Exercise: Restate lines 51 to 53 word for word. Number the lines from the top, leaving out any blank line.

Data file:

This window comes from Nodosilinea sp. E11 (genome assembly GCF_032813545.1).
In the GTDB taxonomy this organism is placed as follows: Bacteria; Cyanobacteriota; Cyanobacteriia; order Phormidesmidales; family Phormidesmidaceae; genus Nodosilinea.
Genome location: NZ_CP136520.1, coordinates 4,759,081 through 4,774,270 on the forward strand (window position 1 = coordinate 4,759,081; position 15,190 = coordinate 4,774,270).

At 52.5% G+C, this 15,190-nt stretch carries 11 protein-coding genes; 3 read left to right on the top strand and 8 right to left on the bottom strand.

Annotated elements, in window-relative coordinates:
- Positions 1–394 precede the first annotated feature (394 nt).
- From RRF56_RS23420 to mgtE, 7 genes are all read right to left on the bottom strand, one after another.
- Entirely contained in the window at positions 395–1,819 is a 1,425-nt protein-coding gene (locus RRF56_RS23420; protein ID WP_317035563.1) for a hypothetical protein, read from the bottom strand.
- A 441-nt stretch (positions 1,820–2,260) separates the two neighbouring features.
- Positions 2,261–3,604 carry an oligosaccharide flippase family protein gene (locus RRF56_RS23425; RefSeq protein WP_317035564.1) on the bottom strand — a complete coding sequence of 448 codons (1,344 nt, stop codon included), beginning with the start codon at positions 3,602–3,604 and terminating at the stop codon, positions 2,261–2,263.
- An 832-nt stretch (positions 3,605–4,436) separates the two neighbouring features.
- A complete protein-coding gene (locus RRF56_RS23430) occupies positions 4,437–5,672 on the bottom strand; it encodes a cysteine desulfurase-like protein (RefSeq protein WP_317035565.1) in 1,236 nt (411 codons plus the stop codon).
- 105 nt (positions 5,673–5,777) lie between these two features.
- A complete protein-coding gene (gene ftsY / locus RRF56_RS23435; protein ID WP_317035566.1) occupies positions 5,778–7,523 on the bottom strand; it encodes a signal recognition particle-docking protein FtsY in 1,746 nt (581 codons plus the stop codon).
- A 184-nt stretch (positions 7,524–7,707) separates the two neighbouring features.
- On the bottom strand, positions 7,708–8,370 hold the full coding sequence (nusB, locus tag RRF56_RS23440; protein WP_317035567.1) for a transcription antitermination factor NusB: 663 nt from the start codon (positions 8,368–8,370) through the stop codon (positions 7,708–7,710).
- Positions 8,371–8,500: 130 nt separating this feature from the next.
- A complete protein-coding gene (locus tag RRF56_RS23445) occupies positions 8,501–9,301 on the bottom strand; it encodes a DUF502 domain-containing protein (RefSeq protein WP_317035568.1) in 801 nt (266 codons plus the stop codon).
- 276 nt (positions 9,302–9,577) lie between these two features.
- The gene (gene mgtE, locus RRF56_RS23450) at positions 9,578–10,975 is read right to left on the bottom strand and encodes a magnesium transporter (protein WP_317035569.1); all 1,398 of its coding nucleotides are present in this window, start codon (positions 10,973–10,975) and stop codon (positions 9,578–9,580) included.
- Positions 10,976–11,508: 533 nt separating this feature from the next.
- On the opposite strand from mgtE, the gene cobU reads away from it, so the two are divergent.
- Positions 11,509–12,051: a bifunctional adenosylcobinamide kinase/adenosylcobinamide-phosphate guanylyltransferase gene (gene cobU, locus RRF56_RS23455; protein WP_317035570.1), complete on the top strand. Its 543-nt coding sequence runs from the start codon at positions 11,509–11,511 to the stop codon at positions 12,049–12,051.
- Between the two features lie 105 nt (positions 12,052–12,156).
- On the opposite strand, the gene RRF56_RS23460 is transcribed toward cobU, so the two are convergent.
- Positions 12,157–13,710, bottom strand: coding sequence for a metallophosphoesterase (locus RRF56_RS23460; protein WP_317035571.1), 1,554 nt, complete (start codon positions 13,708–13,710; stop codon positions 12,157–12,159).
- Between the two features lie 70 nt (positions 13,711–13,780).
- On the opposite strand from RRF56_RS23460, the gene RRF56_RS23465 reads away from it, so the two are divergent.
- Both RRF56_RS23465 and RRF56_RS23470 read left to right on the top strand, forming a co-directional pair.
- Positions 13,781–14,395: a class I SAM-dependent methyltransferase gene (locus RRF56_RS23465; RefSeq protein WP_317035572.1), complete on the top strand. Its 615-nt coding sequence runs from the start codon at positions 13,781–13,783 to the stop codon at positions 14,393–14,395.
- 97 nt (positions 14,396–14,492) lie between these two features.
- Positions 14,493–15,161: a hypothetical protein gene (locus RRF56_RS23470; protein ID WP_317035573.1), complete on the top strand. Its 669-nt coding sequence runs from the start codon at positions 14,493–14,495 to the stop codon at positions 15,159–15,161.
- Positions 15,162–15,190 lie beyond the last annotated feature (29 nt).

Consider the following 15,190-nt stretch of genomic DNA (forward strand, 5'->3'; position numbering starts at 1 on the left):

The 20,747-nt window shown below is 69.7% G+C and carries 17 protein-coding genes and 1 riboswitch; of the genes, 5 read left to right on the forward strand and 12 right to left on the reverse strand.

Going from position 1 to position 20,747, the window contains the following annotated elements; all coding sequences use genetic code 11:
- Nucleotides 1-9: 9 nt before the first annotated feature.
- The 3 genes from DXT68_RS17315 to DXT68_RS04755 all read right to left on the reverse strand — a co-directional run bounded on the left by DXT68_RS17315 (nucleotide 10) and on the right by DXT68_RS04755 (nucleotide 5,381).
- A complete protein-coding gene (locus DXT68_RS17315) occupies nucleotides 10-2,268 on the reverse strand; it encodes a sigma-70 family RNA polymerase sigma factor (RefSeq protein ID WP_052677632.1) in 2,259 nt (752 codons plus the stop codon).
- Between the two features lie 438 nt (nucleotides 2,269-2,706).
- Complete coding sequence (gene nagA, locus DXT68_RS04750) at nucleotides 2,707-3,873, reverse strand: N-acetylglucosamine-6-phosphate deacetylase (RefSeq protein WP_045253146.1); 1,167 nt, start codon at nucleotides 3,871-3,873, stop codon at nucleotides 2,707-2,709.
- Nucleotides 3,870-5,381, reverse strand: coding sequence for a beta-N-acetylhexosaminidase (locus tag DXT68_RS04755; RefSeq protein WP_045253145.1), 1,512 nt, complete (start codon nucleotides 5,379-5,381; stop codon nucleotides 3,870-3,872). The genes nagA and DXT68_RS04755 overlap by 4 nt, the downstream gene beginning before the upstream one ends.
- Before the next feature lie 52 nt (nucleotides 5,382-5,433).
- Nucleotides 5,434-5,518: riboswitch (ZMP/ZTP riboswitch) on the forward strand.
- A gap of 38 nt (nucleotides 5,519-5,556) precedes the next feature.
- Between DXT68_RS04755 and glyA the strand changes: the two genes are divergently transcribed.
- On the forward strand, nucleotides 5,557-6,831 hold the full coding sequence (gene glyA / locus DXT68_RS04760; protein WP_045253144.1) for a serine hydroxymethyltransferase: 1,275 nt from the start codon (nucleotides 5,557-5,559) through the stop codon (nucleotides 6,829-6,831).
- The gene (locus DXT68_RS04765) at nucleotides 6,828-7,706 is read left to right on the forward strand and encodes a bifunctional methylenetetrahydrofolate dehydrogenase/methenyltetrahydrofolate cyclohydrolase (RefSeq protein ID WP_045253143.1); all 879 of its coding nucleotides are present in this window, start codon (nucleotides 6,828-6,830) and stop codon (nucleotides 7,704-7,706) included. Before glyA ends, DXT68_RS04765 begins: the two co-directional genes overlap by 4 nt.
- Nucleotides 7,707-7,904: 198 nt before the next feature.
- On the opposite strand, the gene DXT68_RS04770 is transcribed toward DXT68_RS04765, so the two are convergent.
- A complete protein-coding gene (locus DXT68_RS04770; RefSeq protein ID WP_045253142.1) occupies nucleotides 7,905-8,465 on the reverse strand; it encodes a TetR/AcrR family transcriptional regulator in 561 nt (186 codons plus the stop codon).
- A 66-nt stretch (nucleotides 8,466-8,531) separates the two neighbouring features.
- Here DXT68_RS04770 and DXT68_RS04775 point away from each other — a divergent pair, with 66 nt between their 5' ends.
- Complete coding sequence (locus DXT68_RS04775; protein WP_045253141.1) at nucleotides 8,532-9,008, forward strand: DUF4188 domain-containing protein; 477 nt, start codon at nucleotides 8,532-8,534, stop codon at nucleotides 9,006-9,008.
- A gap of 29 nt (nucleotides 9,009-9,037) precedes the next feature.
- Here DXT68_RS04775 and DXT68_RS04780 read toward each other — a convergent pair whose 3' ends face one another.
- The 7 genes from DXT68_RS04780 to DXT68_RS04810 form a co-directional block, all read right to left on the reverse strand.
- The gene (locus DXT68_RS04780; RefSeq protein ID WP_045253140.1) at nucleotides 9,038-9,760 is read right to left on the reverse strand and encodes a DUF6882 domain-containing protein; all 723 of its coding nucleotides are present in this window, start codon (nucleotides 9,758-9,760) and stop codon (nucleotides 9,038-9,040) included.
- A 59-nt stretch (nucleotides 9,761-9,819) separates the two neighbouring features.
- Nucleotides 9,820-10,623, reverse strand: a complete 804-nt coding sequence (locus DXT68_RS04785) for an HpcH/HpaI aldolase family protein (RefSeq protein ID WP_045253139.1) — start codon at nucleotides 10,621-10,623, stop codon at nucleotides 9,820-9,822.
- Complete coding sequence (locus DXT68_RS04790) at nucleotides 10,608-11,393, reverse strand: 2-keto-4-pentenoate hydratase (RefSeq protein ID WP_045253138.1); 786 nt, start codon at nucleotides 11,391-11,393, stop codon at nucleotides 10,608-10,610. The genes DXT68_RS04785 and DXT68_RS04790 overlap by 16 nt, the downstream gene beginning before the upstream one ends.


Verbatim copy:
- A complete protein-coding gene (locus DXT68_RS04770; RefSeq protein ID WP_045253142.1) occupies nucleotides 7,905-8,465 on the reverse strand; it encodes a TetR/AcrR family transcriptional regulator in 561 nt (186 codons plus the stop codon).
- A 66-nt stretch (nucleotides 8,466-8,531) separates the two neighbouring features.
- Here DXT68_RS04770 and DXT68_RS04775 point away from each other — a divergent pair, with 66 nt between their 5' ends.